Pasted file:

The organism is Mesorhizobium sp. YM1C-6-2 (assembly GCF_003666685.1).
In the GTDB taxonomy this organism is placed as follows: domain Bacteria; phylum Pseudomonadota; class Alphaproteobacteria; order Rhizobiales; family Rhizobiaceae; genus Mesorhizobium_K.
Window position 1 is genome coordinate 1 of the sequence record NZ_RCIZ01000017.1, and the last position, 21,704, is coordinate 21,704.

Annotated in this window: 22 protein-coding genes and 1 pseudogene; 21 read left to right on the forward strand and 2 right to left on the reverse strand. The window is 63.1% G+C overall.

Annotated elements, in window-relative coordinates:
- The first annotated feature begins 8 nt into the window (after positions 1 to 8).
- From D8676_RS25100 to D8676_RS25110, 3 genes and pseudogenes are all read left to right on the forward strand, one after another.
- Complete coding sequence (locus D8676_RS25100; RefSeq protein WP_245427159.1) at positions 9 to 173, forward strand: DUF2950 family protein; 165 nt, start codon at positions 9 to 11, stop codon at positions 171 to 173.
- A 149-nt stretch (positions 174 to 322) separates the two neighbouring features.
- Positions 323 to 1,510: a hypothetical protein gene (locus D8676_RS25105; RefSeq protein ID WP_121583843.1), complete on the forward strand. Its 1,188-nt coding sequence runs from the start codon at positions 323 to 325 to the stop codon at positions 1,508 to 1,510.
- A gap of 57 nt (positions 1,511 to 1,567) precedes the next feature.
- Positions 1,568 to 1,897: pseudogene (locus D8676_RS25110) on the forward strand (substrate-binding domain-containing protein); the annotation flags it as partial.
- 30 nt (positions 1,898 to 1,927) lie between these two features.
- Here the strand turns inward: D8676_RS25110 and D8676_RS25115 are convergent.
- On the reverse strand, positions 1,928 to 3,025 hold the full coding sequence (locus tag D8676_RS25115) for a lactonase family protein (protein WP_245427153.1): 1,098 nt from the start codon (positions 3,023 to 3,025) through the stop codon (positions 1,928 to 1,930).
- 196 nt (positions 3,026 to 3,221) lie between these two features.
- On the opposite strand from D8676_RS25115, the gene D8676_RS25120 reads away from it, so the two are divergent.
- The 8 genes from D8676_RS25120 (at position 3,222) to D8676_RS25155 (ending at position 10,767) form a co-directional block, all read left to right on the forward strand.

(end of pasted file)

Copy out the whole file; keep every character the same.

The organism is Mesorhizobium sp. YM1C-6-2 (assembly GCF_003666685.1).
In the GTDB taxonomy this organism is placed as follows: domain Bacteria; phylum Pseudomonadota; class Alphaproteobacteria; order Rhizobiales; family Rhizobiaceae; genus Mesorhizobium_K.
Window position 1 is genome coordinate 1 of the sequence record NZ_RCIZ01000017.1, and the last position, 21,704, is coordinate 21,704.

Annotated in this window: 22 protein-coding genes and 1 pseudogene; 21 read left to right on the forward strand and 2 right to left on the reverse strand. The window is 63.1% G+C overall.

Annotated elements, in window-relative coordinates:
- The first annotated feature begins 8 nt into the window (after positions 1 to 8).
- From D8676_RS25100 to D8676_RS25110, 3 genes and pseudogenes are all read left to right on the forward strand, one after another.
- Complete coding sequence (locus D8676_RS25100; RefSeq protein WP_245427159.1) at positions 9 to 173, forward strand: DUF2950 family protein; 165 nt, start codon at positions 9 to 11, stop codon at positions 171 to 173.
- A 149-nt stretch (positions 174 to 322) separates the two neighbouring features.
- Positions 323 to 1,510: a hypothetical protein gene (locus D8676_RS25105; RefSeq protein ID WP_121583843.1), complete on the forward strand. Its 1,188-nt coding sequence runs from the start codon at positions 323 to 325 to the stop codon at positions 1,508 to 1,510.
- A gap of 57 nt (positions 1,511 to 1,567) precedes the next feature.
- Positions 1,568 to 1,897: pseudogene (locus D8676_RS25110) on the forward strand (substrate-binding domain-containing protein); the annotation flags it as partial.
- 30 nt (positions 1,898 to 1,927) lie between these two features.
- Here the strand turns inward: D8676_RS25110 and D8676_RS25115 are convergent.
- On the reverse strand, positions 1,928 to 3,025 hold the full coding sequence (locus tag D8676_RS25115) for a lactonase family protein (protein WP_245427153.1): 1,098 nt from the start codon (positions 3,023 to 3,025) through the stop codon (positions 1,928 to 1,930).
- 196 nt (positions 3,026 to 3,221) lie between these two features.
- On the opposite strand from D8676_RS25115, the gene D8676_RS25120 reads away from it, so the two are divergent.
- The 8 genes from D8676_RS25120 (at position 3,222) to D8676_RS25155 (ending at position 10,767) form a co-directional block, all read left to right on the forward strand.